Most of the threats, upon which the charges in this case were based, were made on March 7, 1956, the day following receipt by the Company of a letter informing it that ten of its employees were serving as an organizing committee for the Union. It was on the afternoon of the same day that Harmon was discharged and Wallace was laid off.1 Beaver was then in the hospital and there was nothing to indicate any union activity on her part until March 16 when the Company received a letter signed by her and two other employees representing themselves to be members of a union committee. Beaver was discharged the following Monday, March 19. Such coincidence of information, threats and disciplinary action was properly considered by the Board in reaching its findings.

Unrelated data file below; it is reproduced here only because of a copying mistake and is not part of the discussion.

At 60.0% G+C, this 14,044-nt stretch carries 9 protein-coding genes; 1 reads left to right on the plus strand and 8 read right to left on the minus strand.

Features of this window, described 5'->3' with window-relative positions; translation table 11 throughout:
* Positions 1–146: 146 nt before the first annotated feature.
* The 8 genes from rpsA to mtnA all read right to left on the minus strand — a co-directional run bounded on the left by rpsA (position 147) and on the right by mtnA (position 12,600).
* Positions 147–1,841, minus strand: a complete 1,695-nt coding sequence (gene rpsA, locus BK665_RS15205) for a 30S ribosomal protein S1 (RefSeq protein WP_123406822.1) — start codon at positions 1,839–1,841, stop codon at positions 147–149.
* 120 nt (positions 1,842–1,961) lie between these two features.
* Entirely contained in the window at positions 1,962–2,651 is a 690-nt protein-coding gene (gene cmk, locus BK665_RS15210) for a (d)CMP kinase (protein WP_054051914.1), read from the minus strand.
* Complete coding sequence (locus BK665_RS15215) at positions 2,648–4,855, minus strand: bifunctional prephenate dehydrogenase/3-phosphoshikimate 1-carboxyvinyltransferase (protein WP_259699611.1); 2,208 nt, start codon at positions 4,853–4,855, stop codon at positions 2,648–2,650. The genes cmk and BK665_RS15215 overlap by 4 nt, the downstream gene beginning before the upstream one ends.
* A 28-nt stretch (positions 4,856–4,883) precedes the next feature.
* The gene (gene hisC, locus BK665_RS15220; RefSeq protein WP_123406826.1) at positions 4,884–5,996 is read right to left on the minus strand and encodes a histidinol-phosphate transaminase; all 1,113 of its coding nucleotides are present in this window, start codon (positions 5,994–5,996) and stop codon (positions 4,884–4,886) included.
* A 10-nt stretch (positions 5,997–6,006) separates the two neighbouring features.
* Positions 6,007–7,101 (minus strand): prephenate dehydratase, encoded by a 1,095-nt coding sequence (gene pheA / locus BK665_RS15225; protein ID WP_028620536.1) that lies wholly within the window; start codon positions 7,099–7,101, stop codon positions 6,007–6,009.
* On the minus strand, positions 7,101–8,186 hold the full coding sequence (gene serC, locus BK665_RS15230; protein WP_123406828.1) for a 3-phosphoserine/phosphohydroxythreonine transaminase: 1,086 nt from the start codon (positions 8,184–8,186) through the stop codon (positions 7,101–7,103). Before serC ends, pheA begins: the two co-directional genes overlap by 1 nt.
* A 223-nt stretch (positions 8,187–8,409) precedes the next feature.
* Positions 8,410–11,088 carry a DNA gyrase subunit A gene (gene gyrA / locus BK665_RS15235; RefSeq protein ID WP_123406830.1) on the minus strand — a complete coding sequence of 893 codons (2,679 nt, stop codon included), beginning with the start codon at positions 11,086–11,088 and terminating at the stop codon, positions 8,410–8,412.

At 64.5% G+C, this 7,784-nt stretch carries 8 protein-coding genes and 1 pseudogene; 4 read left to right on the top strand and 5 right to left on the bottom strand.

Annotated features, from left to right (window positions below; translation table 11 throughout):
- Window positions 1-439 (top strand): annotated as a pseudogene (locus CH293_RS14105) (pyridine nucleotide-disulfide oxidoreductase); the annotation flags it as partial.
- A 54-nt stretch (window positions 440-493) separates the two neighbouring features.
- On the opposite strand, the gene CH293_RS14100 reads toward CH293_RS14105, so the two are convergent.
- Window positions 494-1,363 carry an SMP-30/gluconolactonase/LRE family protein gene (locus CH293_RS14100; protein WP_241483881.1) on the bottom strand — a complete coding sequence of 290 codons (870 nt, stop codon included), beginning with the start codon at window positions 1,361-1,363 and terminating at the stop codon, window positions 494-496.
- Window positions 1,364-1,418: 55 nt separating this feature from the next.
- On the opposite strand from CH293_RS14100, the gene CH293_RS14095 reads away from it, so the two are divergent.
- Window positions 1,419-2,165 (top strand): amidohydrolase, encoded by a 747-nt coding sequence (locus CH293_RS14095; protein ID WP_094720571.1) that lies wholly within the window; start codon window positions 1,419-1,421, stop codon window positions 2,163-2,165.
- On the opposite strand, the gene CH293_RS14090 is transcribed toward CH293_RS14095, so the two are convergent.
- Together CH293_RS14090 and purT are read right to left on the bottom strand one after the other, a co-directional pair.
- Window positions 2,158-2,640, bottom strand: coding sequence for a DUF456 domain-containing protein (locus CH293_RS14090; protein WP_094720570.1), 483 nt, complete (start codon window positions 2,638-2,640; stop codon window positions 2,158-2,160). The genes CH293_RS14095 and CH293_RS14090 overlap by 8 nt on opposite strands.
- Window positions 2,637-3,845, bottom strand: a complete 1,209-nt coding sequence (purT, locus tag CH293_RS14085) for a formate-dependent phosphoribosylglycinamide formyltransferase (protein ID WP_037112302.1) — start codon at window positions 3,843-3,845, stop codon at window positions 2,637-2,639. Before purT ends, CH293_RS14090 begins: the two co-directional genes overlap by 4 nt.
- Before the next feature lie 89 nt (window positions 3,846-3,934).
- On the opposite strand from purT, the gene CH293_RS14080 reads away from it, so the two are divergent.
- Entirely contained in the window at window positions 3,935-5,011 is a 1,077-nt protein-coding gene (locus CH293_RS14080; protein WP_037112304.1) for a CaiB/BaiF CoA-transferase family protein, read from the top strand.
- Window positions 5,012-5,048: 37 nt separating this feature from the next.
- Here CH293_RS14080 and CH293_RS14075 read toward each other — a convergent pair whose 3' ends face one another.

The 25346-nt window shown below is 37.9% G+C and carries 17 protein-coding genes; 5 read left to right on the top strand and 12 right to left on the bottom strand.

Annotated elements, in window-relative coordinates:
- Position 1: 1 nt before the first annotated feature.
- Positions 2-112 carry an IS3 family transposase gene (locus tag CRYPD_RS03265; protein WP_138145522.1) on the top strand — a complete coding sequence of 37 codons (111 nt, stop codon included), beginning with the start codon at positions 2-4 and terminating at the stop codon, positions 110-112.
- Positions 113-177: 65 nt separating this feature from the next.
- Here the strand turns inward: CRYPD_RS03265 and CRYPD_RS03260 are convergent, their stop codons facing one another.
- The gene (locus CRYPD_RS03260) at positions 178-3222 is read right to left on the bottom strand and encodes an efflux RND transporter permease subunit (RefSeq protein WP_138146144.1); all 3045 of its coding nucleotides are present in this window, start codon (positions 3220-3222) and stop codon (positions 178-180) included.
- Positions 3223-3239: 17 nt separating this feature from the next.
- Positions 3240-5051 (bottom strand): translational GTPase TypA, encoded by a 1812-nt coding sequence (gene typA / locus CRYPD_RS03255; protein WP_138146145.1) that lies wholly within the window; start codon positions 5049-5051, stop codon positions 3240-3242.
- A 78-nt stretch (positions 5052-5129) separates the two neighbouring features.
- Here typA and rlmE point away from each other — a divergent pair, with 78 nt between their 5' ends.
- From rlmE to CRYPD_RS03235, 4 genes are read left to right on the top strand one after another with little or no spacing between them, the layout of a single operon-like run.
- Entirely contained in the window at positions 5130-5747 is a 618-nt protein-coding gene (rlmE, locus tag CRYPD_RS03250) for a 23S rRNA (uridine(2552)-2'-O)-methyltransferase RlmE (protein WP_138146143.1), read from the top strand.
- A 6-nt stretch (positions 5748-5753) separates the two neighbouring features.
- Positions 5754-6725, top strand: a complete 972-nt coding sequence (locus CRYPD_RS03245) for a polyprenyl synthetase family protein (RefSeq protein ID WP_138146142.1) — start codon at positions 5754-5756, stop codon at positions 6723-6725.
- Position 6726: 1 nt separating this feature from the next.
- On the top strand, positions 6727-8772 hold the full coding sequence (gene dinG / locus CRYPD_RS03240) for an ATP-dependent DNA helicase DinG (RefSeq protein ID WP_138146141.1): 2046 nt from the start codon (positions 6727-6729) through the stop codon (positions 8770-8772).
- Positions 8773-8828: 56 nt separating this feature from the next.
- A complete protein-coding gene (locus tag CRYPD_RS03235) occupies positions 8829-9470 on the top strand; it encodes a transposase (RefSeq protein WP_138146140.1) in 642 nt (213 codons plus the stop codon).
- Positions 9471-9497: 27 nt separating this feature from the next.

We find adequate support in the record for the order of the Board and it will be enforced.
Neither had signed the letter of March 5, 1956, but the evidence warrants the conclusion that the supervisor learned on March 7 that they were supporting the union's organizing campaign